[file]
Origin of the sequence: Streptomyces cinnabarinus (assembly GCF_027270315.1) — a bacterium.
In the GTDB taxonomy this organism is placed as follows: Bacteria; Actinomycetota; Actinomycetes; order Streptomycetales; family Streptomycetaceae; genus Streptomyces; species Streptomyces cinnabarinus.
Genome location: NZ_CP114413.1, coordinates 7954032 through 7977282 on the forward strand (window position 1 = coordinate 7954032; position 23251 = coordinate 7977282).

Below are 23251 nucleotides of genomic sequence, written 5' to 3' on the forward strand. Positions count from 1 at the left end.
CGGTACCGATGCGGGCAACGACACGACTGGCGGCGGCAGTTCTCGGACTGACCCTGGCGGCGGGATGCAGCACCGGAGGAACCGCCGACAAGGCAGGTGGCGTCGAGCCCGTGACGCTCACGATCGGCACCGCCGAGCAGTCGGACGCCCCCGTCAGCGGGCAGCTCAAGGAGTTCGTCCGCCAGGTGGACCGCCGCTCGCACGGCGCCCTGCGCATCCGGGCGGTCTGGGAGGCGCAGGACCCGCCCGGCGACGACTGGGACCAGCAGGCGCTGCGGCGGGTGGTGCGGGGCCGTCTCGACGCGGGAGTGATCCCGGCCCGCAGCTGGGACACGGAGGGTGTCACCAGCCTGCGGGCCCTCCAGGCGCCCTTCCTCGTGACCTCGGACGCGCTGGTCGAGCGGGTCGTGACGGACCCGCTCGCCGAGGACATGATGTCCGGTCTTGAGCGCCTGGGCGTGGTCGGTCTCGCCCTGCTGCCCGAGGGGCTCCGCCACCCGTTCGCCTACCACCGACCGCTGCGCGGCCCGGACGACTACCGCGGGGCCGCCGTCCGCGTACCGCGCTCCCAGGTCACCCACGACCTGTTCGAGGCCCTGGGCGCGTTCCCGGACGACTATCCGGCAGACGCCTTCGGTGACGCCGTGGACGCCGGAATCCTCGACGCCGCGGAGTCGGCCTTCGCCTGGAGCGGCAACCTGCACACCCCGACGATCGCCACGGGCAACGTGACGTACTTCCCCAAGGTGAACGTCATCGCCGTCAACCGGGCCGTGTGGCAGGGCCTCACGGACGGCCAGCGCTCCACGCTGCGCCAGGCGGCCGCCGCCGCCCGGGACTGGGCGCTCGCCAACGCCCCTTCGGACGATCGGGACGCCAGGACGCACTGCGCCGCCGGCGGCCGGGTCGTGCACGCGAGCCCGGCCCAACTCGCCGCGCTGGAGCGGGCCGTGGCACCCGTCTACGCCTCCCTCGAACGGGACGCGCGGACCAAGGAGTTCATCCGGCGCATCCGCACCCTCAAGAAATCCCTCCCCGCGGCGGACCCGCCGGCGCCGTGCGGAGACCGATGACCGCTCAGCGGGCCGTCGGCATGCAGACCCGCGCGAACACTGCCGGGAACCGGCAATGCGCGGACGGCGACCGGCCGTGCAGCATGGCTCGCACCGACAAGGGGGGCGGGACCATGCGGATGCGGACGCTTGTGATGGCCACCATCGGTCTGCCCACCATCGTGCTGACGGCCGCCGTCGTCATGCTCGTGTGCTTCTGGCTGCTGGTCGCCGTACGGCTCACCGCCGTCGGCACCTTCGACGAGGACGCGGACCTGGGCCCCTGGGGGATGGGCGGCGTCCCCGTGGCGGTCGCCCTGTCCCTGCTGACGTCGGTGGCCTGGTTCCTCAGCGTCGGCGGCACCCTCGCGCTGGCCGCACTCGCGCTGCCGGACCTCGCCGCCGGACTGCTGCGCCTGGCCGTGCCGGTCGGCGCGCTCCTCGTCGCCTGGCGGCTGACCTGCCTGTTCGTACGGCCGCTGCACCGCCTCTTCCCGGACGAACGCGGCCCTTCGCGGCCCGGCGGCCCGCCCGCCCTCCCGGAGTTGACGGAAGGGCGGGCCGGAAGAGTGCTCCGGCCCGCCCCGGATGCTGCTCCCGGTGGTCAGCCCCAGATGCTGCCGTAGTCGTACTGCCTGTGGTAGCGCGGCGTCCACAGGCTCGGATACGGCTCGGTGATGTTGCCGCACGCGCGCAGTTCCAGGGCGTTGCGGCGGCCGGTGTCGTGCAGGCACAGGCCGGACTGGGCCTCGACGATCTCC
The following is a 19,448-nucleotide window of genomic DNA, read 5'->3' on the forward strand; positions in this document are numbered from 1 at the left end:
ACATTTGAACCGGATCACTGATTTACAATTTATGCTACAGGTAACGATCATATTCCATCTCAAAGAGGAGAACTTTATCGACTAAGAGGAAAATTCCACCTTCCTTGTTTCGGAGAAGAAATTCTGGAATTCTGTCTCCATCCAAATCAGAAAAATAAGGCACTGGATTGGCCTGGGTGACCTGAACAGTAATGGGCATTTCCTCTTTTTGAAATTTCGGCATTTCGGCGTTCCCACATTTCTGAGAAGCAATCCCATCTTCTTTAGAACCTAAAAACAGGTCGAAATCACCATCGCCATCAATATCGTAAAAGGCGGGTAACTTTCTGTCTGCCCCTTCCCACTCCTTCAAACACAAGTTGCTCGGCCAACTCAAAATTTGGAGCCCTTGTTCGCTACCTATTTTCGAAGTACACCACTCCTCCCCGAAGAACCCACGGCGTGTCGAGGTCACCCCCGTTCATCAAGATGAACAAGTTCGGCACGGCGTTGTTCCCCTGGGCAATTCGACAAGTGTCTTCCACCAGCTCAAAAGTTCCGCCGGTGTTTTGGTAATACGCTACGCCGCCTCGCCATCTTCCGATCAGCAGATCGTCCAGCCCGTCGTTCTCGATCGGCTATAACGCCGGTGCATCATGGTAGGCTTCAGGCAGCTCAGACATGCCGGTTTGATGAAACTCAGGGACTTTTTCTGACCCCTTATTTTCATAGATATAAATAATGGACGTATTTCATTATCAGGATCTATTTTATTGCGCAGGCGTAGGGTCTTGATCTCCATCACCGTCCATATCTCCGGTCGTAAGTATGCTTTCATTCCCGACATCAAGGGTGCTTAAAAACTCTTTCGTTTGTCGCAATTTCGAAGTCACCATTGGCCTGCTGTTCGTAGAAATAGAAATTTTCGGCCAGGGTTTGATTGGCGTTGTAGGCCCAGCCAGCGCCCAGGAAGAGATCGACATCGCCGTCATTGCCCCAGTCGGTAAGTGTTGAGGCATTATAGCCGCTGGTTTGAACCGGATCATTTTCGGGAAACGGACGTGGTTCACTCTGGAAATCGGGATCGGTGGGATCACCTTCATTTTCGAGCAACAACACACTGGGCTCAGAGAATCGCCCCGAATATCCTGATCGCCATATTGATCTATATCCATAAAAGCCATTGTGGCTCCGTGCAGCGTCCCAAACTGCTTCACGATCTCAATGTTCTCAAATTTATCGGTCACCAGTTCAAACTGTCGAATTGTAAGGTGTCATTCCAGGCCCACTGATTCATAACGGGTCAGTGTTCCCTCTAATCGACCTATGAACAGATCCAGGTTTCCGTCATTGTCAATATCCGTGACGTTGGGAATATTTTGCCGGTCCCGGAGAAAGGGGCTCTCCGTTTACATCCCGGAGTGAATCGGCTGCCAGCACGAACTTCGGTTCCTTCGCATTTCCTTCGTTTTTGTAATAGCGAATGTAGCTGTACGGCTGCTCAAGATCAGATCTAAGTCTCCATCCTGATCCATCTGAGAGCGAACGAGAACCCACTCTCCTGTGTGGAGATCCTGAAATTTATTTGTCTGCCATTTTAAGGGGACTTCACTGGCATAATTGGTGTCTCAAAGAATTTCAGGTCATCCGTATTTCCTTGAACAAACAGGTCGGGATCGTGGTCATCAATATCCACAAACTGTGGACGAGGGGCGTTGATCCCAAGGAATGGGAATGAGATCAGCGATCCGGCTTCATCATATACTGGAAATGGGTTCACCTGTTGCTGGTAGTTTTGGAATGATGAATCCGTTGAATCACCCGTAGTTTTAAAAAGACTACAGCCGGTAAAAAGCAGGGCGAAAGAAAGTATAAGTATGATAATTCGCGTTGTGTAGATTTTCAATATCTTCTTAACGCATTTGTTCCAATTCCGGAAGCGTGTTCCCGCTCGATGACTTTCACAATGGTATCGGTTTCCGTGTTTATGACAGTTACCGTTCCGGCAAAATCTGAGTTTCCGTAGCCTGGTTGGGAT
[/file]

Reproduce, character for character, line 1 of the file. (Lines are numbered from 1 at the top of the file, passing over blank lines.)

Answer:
Origin of the sequence: Streptomyces cinnabarinus (assembly GCF_027270315.1) — a bacterium.